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FCA blacklisted firms keeping their websites up and running

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Consumers face running a gauntlet of risky investments as hundreds of suspect companies identified by the FCA continue to ply their trade online. New research by NordVPN has revealed that the websites of a staggering one in six businesses added to the regulator’s blacklist of unauthorised firms last year remain online and accessible to UK consumers.

Any company carrying out a regulated financial activity in the UK must be authorised or registered by the FCA but the Financial Services and Markets Act (FSMA) 2000 does not give the FCA special powers to prosecute fraud.

NordVPN analysed the continuing online presence of every company added to the register last year.

Of 1,717 firms added by Dec 7 2022, the websites of 292 (17%) of them remained visible to UK consumers when visited by NordVPN’s researchers. The oldest 2022 listing still visible was added to the register on January 6 last year.

Incredibly, some financial websites are still operating despite being added to the FCA’s unauthorised register as far back as 17 years ago.

Heartford Capital was placed on the suspect list in 2006, yet consumers can still access the firm’s website, which says it was founded in 1971 and brazenly claims to be regulated by the FCA, as well as the Australian Securities and Investments Commission and South Africa’s Financial Sector Conduct Authority. The ‘careers’ and ‘customer reviews’ sections of the site show the lengths some scammers will go to in order to make bogus financial products seem legitimate. NordVPN’s analysis revealed that the pictures were sourced from stock image sites.

Thumbing their nose at the authorities, Coin Value Bank, which claims to be “a relentless ally for your financial well-being”, has even used a picture of former commissioner of the Metropolitan Police, Sir Paul Condon, claiming he is their financial manager “Michael”.


Another unauthorised firm includes the FCA’s own initials in its name. TradeFCA claims to have operated since 2007 with offices in Westminster. Its legal small print is gobbledygook but aspiring traders and investors continue to fall for it with disappointed customers leaving negative reviews on Trustpilot, where it still manages a respectable 3.7 out of five star rating. TradeFCA says it offers consumers the chance to trade in stocks, cryptocurrencies, commodities and foreign exchange. Its ‘Investors Platinum’ account generously invites traders to deposit $50,000, offering leverage of 2,000:1 — many times the 30:1 cap for retail traders introduced by the FCA in 2019.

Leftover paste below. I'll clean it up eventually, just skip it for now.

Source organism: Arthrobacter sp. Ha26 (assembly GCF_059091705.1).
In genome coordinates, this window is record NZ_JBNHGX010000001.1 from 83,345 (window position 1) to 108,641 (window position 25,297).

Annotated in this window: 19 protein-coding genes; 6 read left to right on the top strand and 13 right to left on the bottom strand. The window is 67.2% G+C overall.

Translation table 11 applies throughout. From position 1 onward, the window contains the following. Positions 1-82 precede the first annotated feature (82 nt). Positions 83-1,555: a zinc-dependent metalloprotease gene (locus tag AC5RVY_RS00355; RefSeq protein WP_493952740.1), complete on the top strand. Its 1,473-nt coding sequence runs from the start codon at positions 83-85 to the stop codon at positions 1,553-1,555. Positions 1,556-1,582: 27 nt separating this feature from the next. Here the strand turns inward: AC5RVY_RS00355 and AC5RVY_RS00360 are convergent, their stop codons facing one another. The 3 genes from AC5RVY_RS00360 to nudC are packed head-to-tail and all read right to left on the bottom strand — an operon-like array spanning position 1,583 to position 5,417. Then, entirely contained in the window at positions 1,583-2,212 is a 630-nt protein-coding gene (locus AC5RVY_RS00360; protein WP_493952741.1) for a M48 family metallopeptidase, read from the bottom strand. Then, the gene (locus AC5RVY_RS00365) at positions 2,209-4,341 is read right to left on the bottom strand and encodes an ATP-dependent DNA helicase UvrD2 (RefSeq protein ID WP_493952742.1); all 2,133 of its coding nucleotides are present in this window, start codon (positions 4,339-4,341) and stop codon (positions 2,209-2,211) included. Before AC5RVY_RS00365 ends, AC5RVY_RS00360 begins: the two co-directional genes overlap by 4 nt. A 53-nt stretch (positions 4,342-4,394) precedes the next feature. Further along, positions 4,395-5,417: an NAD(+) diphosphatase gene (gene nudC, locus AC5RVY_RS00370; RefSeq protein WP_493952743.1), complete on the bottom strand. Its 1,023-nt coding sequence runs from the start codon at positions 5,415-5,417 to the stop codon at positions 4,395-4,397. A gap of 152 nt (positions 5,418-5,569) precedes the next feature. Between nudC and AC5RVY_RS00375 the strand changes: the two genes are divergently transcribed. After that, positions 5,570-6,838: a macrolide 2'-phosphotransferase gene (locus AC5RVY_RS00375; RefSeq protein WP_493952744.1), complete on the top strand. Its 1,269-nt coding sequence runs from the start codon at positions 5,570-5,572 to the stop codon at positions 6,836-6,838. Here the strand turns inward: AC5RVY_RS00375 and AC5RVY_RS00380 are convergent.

What is the FCA doing about all this?

The FCA does have ways of taking websites down. A visit to the website of one unauthorised firm, listed as Profit FX and based in London’s Covent Garden, reveals a message indicating that, with the help of Nominet, “this domain has been suspended on request from the Financial Conduct Authority (FCA)”.

Unfortunately Nominet, the UK’s domain registration authority, can only take down sites with UK domains. NordVPN is calling for greater international cooperation to make these kinds of takedowns a straightforward process no matter what domain is being used.

Mark Steward, outgoing FCA Executive Director of Enforcement and Market Oversight, addressed this problem in a speech in 2021: “Unfortunately, most scam sites do not have UK domains which makes takedowns for non-UK domains more difficult.”

In the register of unauthorised firms, the health warning above each business states: “We believe this firm may be providing financial services or products in the UK without our authorisation. Find out why you should be wary of dealing with this unauthorised firm and how to protect yourself.

“Almost all firms and individuals offering, promoting or selling financial services or products in the UK have to be authorised or registered by us.

“This firm is not authorised by us and is targeting people in the UK. You will not have access to the Financial Ombudsman Service or be protected by the Financial Services Compensation Scheme (FSCS), so you are unlikely to get your money back if things go wrong.”

“FCA cannot properly protect UK consumers”

Marijus Briedis, Chief Technology Officer at NordVPN, said: “The FCA cannot properly protect UK consumers because its influence is limited to UK domains via Nominet. Scammers routinely exploit this simple loophole because it’s so easy to use the web and social media to target consumers in any country from afar.”

Briedis says it’s high time domain registries worldwide joined forces to defeat those committing fraud and financial crime online. The main vehicle for these offences is a cheap but effective website, but this can also be their downfall if countries work together.

“The longer a company providing regulated advice and products, or defrauding consumers, remains online, the more victims are tricked into parting with their money,” Briedis explained. “Every one of these companies can see that they feature on the FCA register of unauthorised firms. The fact they are happy for this to remain the case should ring alarm bells. Always check the FCA register before depositing cash with any financial services provider.”

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This article does not constitute investment advice. Make sure you do your own research or consult a professional advisor.

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